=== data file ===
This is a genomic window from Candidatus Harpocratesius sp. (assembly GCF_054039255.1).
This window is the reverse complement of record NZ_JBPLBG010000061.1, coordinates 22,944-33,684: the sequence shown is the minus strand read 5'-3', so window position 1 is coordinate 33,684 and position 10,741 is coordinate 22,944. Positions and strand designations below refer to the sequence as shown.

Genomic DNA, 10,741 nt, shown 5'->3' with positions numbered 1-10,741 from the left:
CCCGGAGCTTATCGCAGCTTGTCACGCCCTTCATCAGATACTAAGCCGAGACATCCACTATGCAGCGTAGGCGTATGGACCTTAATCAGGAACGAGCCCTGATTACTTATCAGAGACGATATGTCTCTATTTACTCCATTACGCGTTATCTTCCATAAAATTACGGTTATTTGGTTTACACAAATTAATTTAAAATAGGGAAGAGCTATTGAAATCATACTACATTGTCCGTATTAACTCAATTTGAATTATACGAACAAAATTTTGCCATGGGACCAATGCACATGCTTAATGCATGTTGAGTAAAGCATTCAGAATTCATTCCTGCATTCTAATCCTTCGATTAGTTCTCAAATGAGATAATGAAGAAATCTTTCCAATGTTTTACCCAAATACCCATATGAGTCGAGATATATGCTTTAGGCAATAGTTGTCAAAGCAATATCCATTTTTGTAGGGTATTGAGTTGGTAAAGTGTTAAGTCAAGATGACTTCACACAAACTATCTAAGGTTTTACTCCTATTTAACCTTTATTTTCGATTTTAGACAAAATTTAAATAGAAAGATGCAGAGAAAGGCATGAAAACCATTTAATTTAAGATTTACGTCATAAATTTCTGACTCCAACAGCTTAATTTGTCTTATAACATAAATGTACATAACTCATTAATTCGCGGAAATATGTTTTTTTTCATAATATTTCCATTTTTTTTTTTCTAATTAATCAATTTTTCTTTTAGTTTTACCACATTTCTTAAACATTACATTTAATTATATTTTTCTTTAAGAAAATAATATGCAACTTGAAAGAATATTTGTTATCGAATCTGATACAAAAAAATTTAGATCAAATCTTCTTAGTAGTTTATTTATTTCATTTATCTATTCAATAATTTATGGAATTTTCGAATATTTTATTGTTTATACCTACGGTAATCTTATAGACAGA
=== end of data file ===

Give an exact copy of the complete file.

This is a genomic window from Candidatus Harpocratesius sp. (assembly GCF_054039255.1).
This window is the reverse complement of record NZ_JBPLBG010000061.1, coordinates 22,944-33,684: the sequence shown is the minus strand read 5'-3', so window position 1 is coordinate 33,684 and position 10,741 is coordinate 22,944. Positions and strand designations below refer to the sequence as shown.

Genomic DNA, 10,741 nt, shown 5'->3' with positions numbered 1-10,741 from the left:
CCCGGAGCTTATCGCAGCTTGTCACGCCCTTCATCAGATACTAAGCCGAGACATCCACTATGCAGCGTAGGCGTATGGACCTTAATCAGGAACGAGCCCTGATTACTTATCAGAGACGATATGTCTCTATTTACTCCATTACGCGTTATCTTCCATAAAATTACGGTTATTTGGTTTACACAAATTAATTTAAAATAGGGAAGAGCTATTGAAATCATACTACATTGTCCGTATTAACTCAATTTGAATTATACGAACAAAATTTTGCCATGGGACCAATGCACATGCTTAATGCATGTTGAGTAAAGCATTCAGAATTCATTCCTGCATTCTAATCCTTCGATTAGTTCTCAAATGAGATAATGAAGAAATCTTTCCAATGTTTTACCCAAATACCCATATGAGTCGAGATATATGCTTTAGGCAATAGTTGTCAAAGCAATATCCATTTTTGTAGGGTATTGAGTTGGTAAAGTGTTAAGTCAAGATGACTTCACACAAACTATCTAAGGTTTTACTCCTATTTAACCTTTATTTTCGATTTTAGACAAAATTTAAATAGAAAGATGCAGAGAAAGGCATGAAAACCATTTAATTTAAGATTTACGTCATAAATTTCTGACTCCAACAGCTTAATTTGTCTTATAACATAAATGTACATAACTCATTAATTCGCGGAAATATGTTTTTTTTCATAATATTTCCATTTTTTTTTTTCTAATTAATCAATTTTTCTTTTAGTTTTACCACATTTCTTAAACATTACATTTAATTATATTTTTCTTTAAGAAAATAATATGCAACTTGAAAGAATATTTGTTATCGAATCTGATACAAAAAAATTTAGATCAAATCTTCTTAGTAGTTTATTTATTTCATTTATCTATTCAATAATTTATGGAATTTTCGAATATTTTATTGTTTATACCTACGGTAATCTTATAGACAGA